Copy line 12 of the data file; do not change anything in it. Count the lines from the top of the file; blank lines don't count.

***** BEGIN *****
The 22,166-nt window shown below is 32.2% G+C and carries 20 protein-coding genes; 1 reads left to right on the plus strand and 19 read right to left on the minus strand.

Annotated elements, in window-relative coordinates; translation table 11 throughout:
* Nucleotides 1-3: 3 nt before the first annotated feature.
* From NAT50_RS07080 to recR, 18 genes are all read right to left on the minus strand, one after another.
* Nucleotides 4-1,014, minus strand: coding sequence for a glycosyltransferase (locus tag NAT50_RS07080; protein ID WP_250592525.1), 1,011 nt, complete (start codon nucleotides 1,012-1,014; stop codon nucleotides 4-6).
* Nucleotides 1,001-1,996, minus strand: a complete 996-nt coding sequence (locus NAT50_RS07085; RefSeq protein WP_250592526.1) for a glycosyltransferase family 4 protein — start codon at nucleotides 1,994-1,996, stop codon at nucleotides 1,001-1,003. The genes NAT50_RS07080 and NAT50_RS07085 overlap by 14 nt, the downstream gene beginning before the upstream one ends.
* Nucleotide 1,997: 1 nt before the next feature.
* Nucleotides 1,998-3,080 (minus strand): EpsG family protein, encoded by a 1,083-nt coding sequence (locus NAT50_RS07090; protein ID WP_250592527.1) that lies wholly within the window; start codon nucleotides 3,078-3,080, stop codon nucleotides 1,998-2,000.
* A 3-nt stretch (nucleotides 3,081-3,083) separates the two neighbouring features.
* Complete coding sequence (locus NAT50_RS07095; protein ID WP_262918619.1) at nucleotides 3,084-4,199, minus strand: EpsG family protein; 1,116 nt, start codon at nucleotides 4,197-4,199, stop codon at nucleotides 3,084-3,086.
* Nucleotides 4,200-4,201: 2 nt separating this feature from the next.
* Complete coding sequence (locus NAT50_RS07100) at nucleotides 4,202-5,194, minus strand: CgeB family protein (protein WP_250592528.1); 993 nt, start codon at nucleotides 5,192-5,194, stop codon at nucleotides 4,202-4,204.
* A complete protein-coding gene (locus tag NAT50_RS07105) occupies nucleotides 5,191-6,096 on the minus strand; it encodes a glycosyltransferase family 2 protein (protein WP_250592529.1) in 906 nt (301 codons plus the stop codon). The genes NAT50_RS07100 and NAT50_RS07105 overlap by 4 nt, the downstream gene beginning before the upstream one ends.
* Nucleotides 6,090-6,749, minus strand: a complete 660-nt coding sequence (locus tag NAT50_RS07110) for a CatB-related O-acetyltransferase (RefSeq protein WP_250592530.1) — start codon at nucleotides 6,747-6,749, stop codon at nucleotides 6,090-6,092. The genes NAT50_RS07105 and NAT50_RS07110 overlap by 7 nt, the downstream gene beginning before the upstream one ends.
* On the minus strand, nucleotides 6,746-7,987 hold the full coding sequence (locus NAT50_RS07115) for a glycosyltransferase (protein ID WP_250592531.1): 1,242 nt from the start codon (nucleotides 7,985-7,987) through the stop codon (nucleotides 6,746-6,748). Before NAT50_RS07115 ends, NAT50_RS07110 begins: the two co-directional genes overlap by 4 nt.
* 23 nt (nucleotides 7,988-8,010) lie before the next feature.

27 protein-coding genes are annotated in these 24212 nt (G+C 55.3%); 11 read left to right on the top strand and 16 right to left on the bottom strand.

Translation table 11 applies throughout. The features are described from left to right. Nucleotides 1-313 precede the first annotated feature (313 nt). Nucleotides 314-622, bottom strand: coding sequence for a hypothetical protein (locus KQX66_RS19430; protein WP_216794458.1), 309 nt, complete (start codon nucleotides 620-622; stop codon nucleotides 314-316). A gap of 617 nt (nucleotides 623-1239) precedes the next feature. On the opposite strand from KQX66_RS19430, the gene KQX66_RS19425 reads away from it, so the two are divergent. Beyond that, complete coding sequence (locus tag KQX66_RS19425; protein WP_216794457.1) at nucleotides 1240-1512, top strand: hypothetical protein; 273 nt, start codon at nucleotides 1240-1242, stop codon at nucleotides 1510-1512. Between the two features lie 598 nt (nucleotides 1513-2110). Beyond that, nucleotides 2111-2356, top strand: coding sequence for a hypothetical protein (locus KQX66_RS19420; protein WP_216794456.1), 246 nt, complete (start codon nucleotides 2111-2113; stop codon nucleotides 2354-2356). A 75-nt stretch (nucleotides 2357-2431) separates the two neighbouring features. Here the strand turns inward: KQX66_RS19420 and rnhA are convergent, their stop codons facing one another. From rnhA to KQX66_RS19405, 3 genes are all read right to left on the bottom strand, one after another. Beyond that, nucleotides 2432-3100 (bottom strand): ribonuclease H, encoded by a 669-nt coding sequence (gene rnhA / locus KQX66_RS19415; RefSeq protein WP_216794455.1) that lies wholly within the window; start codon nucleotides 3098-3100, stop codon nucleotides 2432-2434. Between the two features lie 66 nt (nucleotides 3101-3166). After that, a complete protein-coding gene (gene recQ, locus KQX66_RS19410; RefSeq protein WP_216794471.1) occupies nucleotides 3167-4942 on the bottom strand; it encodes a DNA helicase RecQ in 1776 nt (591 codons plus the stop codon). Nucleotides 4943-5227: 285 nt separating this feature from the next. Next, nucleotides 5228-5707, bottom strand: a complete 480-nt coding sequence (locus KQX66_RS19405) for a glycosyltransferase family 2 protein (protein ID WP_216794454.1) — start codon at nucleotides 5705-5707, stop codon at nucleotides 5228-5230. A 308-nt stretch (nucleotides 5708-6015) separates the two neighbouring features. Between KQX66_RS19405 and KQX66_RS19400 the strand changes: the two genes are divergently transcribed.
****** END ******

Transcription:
* Complete coding sequence (locus NAT50_RS07100) at nucleotides 4,202-5,194, minus strand: CgeB family protein (protein WP_250592528.1); 993 nt, start codon at nucleotides 5,192-5,194, stop codon at nucleotides 4,202-4,204.